Global Warming and the Extinction of the Ice Age Mammals
Russell Graham (Denver Museum of Nature and Science, Denver, Colorado, USA)
[now at the Earth and Mineral Sciences Museum at Penn State University]
Ohio Historical Society, Columbus, Ohio, USA
6 March 2001
~32 genera of mammals went extinct in North America at the end of the Pleistocene. In fact, an end-Pleistocene extinction is seen in large land mammals on every continent except Africa. Africa is the only continent where we don’t see a major mass extinction of mammals at the end of the Pleistocene.
Included in the Pleistocene large mammal fauna was the mastodon, weighing 4-5 tons, standing 8-10’ at the shoulder. Also had the Columbia Mammoth, Jefferson’s Mammoth, and the Woolly Mammoth.
The mammoth and mastodon were 2 proboscideans that engaged in niche partitioning. The mammoth was a grass eater, and lived in open environments - it had teeth designed for grinding grass over large surface areas. The mastodon was a browser, eating leaves & twigs & aquatic vegetation, and was more of a forest dweller.
Other members of the extinct Pleistocene mammal fauna included the 1-ton ground sloth, of which there are 4 types in the North American Pleistocene. This group was more diverse in the Central and South American Pleistocene. Also the extinct muskox, the woodland muskox - a Pleistocene form different from the modern muskox, which is an open environment animal, and needs a cold environment to survive. Antelopes and peccaries and four types of horses were also in the North American Pleistocene. Horses originally evolved in North America, then migrated to the Old World, and went extinct in North America. The horse was re-introduced in NA in historical times by the Spanish. Camels, llamas, and tapirs are also in the NA Pleistocene.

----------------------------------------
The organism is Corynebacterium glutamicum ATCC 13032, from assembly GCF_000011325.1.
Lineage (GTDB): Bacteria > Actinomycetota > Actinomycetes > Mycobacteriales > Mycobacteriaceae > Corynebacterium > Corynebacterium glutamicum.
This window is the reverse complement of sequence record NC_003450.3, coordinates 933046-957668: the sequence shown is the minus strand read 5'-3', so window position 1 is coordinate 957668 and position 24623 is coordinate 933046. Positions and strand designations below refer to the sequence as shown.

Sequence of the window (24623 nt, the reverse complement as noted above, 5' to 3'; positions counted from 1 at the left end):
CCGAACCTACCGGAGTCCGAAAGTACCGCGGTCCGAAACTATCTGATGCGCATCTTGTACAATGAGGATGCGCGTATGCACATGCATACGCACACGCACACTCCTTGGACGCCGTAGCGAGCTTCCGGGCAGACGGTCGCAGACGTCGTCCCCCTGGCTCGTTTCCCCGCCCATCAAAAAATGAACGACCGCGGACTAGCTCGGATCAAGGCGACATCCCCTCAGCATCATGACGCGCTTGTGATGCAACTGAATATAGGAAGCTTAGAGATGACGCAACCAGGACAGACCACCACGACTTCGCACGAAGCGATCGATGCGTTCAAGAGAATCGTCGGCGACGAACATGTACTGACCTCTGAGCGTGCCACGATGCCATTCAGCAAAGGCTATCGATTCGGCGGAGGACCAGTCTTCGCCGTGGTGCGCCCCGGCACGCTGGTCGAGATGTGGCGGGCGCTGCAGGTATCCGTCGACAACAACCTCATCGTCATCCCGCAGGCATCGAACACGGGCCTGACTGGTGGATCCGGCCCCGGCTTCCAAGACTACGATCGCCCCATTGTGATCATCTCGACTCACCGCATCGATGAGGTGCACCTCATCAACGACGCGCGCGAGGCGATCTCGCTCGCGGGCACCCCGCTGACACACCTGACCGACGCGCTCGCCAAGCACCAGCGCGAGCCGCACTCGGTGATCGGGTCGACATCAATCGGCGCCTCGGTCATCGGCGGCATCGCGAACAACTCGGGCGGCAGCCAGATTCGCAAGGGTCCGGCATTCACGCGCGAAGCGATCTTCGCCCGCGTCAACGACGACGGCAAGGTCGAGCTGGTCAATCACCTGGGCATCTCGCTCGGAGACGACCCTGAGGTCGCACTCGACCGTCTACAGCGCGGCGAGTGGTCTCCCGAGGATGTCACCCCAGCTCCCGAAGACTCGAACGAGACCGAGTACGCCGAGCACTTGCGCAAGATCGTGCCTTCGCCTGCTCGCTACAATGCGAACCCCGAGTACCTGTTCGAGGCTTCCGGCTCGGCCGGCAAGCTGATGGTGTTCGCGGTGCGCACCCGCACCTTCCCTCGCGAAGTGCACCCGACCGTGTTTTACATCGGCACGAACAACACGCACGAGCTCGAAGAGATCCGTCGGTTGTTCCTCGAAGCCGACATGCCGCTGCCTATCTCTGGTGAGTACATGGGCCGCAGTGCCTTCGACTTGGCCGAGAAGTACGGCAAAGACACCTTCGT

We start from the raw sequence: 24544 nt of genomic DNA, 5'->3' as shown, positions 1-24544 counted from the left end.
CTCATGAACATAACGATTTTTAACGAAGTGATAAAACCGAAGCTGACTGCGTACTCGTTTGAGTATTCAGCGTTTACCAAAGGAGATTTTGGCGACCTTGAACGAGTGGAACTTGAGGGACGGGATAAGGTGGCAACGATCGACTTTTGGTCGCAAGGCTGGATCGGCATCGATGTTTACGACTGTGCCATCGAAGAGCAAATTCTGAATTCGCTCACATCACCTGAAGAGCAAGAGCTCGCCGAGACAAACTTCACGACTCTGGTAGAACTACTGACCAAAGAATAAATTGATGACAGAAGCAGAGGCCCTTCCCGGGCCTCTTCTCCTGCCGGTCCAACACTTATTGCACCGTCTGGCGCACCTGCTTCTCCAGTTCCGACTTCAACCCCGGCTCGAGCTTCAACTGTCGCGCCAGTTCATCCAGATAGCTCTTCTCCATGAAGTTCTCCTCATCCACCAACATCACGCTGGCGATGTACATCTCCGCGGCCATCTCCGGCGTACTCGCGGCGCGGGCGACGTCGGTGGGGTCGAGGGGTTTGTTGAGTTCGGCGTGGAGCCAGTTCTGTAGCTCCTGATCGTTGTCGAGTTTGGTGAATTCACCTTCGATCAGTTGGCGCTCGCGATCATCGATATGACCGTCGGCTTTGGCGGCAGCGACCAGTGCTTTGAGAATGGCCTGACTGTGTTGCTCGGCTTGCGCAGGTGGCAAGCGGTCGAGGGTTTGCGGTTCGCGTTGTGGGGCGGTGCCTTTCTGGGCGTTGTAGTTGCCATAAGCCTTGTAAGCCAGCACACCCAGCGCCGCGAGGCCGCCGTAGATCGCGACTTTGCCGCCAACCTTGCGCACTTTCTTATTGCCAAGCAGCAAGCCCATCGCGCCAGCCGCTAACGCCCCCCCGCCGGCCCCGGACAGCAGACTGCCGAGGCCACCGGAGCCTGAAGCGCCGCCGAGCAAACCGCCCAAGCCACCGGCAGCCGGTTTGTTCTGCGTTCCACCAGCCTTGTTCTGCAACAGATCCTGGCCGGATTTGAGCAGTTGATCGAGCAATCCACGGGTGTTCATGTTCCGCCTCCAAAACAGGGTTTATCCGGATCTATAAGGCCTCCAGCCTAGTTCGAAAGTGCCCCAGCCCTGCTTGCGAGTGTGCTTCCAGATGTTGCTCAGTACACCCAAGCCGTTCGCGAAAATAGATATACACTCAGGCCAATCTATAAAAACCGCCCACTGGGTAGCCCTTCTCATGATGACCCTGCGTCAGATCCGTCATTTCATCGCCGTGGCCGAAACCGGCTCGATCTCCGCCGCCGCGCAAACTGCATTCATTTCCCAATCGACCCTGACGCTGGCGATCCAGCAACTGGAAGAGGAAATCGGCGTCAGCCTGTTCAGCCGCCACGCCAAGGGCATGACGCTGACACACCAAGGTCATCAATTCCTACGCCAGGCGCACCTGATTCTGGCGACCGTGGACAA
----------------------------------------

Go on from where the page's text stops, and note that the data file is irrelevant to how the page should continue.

There were several NA Pleistocene carnivores - the lion (probably the most widely distributed predator of all time; lion tracks are known in a cave from Missouri), two types of saber-tooth cat (the normal La Brea type saber-tooth, as well as the scimitar tooth, with smaller sabers); bears, including the short-faced bear, which was larger than the modern grizzly bear; and the dire wolf, which was larger than the modern gray wolf.
Bison - an example of a NA Pleistocene herbivore that did survive, but a 7’ spread of horns is known in Pleistocene forms.
Also had the giant beaver (which got as big as a modern black bear).
Rodents and shrews didn’t go extinct, but they changed their geographic distributions.
The end of the Pleistocene was a significant mammal event. Several causes have been proposed for it:
1) human overkill model
2) climate change model
3) disease from Old World humans/dogs
4) keystone species model
The human overkill idea has considerable evidence behind it - Clovis culture artifacts are often associated with mammoths and mastodons, etc. But, did human hunting actually result in extinction? Some say yes. Graham prefers the climate change idea, suggesting that the global warming that occurred at the end of the Pleistocene is the primary mechanism behind the extinction.